Some people think of poplar trees as akin to weeds. After all, they can grow 10 feet per year. Here in Oregon, the ubiquitous trees line roadways, shielding properties from wind and elements. The deciduous plants include poplar, aspen and cottonwood, which grow primarily in the Northern Hemisphere.
Poplar trees are generally farmed for lumber, or used to create paper pulp. But what about turning poplars into biofuel? It could happen!
Pulp from poplar trees could be converted into ethanol. In fact, in the Pacific NW construction will begin on a demonstration plant that can produce 1.2 million gallons of ethanol from poplars each year. ZeaChem, which is building the plant, notes that they have raised $34 million for the endeavor.
And the investment for poplar biofuel is very timely for those of us in the northwest corner of the U.S. This is because the push to develop biofuels from crops in this region has fallen, due in part to higher crop prices and lower cost of oil. Add to this financial situation to fact that critics’ voices have been raised about the ethical questions concerning turning food into fuel.
The new ZeaChem plant is the first biofuel operation opening after several years in the region. Other plants in Washington and Oregon are either idle or in bankruptcy. Yet, ironically, the biofuels industry in the U.S. is growing at an impressive rate, thanks to federal and state subsidies. Corn-based ethanol production topped out at 9 billion gallons in 2008 – double the production of 2 years prior.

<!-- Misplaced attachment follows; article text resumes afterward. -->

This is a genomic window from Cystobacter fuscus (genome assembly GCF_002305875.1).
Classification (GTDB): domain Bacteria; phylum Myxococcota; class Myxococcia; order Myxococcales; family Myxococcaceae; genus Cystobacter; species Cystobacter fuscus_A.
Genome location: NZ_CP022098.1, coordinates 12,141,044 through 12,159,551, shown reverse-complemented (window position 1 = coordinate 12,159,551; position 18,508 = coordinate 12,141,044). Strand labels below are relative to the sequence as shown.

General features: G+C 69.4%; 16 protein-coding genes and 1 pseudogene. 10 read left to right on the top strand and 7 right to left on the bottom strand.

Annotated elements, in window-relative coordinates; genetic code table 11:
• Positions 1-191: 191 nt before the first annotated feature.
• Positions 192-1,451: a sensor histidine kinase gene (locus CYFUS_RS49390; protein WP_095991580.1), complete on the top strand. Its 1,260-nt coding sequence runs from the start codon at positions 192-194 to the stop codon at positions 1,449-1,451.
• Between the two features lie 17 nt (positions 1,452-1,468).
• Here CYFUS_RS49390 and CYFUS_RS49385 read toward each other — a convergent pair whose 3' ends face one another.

Perhaps this can be attributed in part to demand. Here in Oregon, state law requires that a certain percentage of fuel be comprised of ethanol. Washington state to the north has a similar mandate.
But getting back to turning poplars into biofuel, ZeaChem is using a technology that harnesses the same bacteria used by termites when they eat wood, according to an Oregonian article. The company’s CEO believes that ethanol from poplars will be price-competitive with oil in the near future.
Of course, all of this is great news considering the federal mandate that requires production of 36 billion gallons of ethanol/biofuels by the year 2022. At least 15 billion gallons must come from cellulosic materials like poplars, rather than corn or sugar cane. Not surprisingly, the mandates are encouraging R&D!
While the conversion of cellulosic material into ethanol is more complicated (maybe costly too) than using corn or sugar crops, there are plenty of companies like ZeaChem that are willing to undertake the challenge! And that is truly Peachy Green news.